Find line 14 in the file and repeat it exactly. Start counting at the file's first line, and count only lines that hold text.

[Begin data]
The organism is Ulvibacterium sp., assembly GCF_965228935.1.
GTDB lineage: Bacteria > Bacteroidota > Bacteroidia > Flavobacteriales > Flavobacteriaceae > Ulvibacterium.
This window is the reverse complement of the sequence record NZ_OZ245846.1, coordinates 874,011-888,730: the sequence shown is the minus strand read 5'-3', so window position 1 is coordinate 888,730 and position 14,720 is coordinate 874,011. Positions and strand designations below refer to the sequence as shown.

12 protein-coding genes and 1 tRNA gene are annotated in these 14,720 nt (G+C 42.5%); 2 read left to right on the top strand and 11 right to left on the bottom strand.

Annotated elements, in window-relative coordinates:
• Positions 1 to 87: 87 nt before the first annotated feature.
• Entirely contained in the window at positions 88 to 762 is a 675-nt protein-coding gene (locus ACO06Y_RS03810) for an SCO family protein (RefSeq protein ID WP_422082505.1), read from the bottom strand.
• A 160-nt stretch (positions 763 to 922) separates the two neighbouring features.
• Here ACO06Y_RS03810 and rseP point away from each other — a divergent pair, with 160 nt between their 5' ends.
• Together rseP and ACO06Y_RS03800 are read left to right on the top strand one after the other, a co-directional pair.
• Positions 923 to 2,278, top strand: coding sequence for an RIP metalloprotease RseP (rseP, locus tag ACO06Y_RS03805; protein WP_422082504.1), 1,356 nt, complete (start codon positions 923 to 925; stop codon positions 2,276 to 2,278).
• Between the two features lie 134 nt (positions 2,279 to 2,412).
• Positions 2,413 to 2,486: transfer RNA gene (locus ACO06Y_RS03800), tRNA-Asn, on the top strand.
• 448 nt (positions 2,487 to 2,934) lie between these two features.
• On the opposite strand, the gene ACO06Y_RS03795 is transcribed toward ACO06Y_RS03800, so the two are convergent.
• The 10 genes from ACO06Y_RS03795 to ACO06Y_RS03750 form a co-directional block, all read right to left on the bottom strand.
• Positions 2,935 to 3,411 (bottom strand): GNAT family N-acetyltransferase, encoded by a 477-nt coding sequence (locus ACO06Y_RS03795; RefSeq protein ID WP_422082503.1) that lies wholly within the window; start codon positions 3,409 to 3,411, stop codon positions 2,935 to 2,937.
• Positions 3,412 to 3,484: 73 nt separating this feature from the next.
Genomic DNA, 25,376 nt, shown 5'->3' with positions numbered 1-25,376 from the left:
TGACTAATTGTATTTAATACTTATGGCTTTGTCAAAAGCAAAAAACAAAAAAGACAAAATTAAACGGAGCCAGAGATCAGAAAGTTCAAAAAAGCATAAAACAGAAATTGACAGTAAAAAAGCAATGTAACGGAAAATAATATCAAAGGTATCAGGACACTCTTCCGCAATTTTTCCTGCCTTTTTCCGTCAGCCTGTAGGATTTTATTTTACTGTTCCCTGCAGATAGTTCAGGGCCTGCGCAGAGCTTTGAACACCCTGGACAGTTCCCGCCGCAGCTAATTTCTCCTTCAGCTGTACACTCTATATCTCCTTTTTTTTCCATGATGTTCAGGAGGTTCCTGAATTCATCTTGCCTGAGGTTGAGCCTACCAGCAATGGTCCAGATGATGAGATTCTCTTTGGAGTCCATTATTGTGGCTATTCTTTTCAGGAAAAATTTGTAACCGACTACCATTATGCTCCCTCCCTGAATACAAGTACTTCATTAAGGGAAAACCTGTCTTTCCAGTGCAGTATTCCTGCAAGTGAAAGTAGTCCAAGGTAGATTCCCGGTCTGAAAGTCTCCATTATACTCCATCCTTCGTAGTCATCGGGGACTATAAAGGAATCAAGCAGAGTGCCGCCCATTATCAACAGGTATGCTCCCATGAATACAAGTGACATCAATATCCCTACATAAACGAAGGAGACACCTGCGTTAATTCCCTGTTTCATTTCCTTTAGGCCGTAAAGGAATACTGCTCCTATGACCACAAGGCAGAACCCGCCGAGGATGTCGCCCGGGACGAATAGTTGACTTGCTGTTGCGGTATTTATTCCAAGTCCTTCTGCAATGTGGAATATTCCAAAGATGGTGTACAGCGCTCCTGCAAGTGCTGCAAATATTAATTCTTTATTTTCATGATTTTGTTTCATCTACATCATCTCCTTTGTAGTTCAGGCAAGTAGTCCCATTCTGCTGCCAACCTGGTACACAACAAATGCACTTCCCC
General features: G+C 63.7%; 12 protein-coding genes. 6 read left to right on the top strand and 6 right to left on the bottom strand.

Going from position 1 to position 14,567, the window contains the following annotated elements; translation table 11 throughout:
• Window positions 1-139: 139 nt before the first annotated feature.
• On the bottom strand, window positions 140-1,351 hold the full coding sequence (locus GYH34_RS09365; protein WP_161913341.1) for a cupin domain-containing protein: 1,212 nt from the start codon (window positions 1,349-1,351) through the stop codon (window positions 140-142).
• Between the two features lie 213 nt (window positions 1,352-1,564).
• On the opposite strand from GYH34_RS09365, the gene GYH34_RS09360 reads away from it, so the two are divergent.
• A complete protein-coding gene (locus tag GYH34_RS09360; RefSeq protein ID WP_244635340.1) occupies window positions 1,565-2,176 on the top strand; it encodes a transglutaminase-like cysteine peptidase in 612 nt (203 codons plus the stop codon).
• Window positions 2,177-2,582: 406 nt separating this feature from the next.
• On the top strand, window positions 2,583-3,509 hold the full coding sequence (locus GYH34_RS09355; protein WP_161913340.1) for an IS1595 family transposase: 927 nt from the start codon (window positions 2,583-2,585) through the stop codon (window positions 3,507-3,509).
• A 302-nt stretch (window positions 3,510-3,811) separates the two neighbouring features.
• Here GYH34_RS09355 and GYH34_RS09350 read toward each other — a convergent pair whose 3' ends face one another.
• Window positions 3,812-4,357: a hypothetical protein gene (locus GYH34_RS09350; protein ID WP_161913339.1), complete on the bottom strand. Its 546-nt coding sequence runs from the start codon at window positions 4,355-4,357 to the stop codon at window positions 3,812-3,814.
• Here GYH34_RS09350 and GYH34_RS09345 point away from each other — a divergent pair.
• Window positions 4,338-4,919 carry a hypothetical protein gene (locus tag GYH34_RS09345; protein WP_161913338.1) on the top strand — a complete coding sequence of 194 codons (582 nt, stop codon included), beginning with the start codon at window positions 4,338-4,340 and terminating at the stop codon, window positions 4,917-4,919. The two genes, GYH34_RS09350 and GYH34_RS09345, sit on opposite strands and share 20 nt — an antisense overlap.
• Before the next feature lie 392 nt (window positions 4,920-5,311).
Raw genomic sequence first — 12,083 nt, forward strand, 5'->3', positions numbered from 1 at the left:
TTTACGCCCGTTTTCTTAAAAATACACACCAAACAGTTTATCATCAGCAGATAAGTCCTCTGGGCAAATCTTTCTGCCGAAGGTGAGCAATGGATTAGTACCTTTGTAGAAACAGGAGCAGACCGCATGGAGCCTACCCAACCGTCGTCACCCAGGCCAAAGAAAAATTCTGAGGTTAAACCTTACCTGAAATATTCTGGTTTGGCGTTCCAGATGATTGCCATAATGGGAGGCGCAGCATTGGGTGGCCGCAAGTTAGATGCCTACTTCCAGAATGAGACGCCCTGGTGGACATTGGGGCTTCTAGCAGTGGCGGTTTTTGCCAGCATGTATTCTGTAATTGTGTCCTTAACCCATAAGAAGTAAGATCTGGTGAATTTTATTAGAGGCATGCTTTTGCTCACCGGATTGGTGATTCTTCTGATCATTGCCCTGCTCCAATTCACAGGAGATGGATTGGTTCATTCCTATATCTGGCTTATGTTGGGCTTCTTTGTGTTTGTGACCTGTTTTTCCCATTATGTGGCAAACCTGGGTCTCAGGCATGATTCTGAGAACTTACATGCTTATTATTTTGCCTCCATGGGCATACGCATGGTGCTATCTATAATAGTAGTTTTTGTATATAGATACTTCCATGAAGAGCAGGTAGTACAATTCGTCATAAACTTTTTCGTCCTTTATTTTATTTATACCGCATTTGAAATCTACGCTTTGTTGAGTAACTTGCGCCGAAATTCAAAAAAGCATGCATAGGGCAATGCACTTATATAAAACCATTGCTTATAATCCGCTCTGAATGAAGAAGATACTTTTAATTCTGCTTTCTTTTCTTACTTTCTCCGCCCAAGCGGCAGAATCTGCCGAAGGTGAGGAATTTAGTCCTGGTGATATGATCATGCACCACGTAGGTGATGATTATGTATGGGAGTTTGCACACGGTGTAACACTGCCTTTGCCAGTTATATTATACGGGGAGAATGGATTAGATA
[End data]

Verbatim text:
• 448 nt (positions 2,487 to 2,934) lie between these two features.